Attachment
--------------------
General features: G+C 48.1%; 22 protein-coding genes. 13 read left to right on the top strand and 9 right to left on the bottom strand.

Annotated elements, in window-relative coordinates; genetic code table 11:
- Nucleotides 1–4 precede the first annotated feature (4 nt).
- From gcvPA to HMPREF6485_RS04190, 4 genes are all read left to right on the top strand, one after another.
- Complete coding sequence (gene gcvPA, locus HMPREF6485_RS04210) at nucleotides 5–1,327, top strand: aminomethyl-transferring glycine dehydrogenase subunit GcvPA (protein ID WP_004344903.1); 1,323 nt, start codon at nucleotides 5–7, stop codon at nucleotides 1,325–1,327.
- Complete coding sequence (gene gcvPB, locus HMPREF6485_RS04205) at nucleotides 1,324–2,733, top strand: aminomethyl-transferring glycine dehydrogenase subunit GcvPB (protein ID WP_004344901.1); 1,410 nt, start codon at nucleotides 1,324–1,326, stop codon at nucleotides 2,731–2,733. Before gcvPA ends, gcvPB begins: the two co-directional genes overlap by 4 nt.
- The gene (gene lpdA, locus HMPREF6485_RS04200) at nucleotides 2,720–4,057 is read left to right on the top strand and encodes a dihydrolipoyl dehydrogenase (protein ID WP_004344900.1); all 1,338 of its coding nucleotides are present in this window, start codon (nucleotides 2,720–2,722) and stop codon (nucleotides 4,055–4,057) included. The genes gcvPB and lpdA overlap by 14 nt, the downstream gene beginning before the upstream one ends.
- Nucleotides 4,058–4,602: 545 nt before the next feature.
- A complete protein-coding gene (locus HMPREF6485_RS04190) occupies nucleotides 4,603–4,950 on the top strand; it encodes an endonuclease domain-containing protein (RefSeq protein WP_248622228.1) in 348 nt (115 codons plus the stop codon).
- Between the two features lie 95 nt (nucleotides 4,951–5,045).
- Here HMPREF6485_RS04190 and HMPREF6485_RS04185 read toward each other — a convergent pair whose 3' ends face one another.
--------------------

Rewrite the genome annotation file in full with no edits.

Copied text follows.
General features: G+C 48.1%; 22 protein-coding genes. 13 read left to right on the top strand and 9 right to left on the bottom strand.

Annotated elements, in window-relative coordinates; genetic code table 11:
- Nucleotides 1–4 precede the first annotated feature (4 nt).
- From gcvPA to HMPREF6485_RS04190, 4 genes are all read left to right on the top strand, one after another.
- Complete coding sequence (gene gcvPA, locus HMPREF6485_RS04210) at nucleotides 5–1,327, top strand: aminomethyl-transferring glycine dehydrogenase subunit GcvPA (protein ID WP_004344903.1); 1,323 nt, start codon at nucleotides 5–7, stop codon at nucleotides 1,325–1,327.
- Complete coding sequence (gene gcvPB, locus HMPREF6485_RS04205) at nucleotides 1,324–2,733, top strand: aminomethyl-transferring glycine dehydrogenase subunit GcvPB (protein ID WP_004344901.1); 1,410 nt, start codon at nucleotides 1,324–1,326, stop codon at nucleotides 2,731–2,733. Before gcvPA ends, gcvPB begins: the two co-directional genes overlap by 4 nt.
- The gene (gene lpdA, locus HMPREF6485_RS04200) at nucleotides 2,720–4,057 is read left to right on the top strand and encodes a dihydrolipoyl dehydrogenase (protein ID WP_004344900.1); all 1,338 of its coding nucleotides are present in this window, start codon (nucleotides 2,720–2,722) and stop codon (nucleotides 4,055–4,057) included. The genes gcvPB and lpdA overlap by 14 nt, the downstream gene beginning before the upstream one ends.
- Nucleotides 4,058–4,602: 545 nt before the next feature.
- A complete protein-coding gene (locus HMPREF6485_RS04190) occupies nucleotides 4,603–4,950 on the top strand; it encodes an endonuclease domain-containing protein (RefSeq protein WP_248622228.1) in 348 nt (115 codons plus the stop codon).
- Between the two features lie 95 nt (nucleotides 4,951–5,045).
- Here HMPREF6485_RS04190 and HMPREF6485_RS04185 read toward each other — a convergent pair whose 3' ends face one another.